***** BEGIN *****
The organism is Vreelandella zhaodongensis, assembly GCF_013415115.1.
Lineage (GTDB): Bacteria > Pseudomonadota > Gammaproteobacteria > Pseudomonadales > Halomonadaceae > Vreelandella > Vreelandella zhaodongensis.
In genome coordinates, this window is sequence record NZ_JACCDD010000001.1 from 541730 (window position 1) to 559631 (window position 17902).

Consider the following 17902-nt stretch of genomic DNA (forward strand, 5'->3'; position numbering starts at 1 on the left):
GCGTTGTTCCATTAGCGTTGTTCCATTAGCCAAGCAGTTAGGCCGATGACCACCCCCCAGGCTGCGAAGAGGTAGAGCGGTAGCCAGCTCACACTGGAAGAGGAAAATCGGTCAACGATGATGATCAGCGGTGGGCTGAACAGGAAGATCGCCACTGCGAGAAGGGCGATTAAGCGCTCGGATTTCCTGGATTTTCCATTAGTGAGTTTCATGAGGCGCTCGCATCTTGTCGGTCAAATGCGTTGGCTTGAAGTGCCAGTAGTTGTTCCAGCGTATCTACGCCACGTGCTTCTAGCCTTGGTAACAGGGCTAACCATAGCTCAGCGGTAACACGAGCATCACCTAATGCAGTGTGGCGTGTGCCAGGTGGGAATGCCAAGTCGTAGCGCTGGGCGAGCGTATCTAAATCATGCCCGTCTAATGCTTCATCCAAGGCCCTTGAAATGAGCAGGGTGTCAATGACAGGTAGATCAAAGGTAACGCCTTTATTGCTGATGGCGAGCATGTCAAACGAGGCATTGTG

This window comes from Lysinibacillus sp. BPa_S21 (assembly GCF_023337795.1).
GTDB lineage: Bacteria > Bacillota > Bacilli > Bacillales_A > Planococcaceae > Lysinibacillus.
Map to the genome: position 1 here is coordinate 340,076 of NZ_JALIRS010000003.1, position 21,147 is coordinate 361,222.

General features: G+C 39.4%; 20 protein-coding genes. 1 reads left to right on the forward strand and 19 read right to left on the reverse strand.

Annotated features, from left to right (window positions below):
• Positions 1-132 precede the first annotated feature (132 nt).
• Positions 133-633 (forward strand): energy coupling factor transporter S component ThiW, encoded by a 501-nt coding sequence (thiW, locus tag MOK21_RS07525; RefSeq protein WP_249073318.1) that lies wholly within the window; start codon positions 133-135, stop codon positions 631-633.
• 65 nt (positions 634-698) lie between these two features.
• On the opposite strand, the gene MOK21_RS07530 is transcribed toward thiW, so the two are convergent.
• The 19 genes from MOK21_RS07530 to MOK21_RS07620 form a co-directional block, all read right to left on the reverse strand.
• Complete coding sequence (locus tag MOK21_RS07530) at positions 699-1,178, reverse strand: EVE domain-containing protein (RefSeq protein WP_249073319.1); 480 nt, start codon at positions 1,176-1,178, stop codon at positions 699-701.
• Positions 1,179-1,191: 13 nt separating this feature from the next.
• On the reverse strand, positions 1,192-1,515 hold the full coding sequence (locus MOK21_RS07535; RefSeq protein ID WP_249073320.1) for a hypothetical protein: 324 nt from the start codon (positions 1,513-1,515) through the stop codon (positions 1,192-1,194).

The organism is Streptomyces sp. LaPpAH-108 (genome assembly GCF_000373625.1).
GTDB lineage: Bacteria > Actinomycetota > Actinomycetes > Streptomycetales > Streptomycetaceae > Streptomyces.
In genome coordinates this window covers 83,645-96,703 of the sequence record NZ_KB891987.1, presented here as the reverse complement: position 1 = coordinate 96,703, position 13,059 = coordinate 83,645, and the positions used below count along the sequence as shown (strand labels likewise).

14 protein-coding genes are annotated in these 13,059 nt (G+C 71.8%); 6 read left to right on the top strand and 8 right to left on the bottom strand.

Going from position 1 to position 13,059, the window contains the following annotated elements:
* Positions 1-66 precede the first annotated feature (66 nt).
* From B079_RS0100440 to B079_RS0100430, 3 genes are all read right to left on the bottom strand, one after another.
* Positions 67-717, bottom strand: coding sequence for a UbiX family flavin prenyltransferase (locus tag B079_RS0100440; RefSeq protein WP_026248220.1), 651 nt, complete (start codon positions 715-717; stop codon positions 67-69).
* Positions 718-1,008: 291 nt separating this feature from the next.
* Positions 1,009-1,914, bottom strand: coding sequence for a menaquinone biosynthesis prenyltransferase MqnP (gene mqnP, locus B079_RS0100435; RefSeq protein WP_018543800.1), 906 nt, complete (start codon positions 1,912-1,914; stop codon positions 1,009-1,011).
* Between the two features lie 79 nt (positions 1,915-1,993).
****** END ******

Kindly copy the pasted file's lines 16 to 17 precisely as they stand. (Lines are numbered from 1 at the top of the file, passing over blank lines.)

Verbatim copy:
• Complete coding sequence (locus tag MOK21_RS07530) at positions 699-1,178, reverse strand: EVE domain-containing protein (RefSeq protein WP_249073319.1); 480 nt, start codon at positions 1,176-1,178, stop codon at positions 699-701.
• Positions 1,179-1,191: 13 nt separating this feature from the next.